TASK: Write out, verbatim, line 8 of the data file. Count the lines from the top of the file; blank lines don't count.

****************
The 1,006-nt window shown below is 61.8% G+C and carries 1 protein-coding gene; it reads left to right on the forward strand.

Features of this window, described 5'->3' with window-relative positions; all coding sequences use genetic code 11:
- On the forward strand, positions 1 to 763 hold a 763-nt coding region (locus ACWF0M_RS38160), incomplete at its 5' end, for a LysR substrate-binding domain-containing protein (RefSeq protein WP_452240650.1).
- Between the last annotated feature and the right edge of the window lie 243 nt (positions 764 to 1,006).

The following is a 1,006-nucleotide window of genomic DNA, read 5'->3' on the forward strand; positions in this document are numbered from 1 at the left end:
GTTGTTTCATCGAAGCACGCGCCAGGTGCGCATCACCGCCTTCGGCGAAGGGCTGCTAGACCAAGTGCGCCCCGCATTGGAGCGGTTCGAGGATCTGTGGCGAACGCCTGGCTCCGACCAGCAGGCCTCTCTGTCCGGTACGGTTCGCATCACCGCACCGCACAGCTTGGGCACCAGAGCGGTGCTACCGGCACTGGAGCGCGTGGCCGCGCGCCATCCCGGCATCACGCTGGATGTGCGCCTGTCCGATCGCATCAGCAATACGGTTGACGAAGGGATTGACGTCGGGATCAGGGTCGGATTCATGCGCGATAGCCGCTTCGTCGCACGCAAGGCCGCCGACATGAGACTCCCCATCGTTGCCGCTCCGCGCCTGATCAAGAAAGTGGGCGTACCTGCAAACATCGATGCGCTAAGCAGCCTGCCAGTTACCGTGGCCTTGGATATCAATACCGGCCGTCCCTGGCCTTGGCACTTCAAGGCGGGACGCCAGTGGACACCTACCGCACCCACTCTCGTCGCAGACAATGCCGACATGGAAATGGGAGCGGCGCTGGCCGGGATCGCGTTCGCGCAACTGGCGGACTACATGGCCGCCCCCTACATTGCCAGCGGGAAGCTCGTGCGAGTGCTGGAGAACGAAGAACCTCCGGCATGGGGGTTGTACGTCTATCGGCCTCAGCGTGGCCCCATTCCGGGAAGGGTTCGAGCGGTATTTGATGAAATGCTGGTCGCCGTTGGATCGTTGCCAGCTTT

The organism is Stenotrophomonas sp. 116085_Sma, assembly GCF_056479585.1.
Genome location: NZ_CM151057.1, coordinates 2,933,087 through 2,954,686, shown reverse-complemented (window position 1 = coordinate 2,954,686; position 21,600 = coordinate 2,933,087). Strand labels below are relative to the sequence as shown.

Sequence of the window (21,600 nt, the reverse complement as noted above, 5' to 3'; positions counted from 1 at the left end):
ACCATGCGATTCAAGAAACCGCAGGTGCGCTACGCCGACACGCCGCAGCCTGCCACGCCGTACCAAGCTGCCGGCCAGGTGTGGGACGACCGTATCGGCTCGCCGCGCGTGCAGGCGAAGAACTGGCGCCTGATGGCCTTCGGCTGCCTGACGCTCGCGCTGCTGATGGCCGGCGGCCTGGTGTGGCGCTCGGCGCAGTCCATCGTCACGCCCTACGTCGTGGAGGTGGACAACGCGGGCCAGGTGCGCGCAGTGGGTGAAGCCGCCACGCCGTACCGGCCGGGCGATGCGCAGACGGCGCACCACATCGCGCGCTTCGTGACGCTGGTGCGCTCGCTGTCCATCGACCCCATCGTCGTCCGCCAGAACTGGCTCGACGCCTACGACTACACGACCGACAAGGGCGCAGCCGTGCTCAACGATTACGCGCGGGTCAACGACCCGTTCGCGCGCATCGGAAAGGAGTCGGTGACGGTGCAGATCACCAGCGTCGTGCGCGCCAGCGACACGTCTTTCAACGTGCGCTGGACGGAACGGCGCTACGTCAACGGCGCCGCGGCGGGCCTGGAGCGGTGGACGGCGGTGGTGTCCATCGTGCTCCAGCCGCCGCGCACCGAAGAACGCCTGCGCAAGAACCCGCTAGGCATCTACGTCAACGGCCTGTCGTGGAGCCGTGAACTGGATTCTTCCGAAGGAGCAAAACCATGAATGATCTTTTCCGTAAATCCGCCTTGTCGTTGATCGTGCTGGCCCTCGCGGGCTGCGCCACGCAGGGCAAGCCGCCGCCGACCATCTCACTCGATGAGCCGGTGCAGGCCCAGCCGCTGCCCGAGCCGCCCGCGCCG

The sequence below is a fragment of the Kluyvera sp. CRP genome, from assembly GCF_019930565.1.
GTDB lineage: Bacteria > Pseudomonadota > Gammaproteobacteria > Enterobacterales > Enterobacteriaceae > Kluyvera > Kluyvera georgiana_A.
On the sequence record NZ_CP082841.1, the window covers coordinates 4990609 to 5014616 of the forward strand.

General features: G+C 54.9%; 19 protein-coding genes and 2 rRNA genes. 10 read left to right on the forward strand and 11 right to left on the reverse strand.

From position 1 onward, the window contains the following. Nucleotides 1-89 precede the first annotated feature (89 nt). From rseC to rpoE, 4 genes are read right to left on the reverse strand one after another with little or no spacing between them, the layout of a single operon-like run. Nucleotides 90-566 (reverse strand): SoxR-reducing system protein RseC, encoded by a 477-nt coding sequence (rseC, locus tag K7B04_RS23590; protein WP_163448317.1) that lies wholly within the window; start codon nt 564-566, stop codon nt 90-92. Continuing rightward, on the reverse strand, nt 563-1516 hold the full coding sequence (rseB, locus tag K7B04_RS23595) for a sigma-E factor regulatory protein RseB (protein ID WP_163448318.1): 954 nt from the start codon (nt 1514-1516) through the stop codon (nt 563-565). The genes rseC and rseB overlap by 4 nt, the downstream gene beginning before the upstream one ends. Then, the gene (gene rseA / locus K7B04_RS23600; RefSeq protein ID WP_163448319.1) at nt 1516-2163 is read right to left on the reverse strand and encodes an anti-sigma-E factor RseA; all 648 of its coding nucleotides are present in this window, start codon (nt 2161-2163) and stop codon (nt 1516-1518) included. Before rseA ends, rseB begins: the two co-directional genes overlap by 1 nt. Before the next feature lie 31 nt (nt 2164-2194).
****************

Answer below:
Genome location: NZ_CM151057.1, coordinates 2,933,087 through 2,954,686, shown reverse-complemented (window position 1 = coordinate 2,954,686; position 21,600 = coordinate 2,933,087). Strand labels below are relative to the sequence as shown.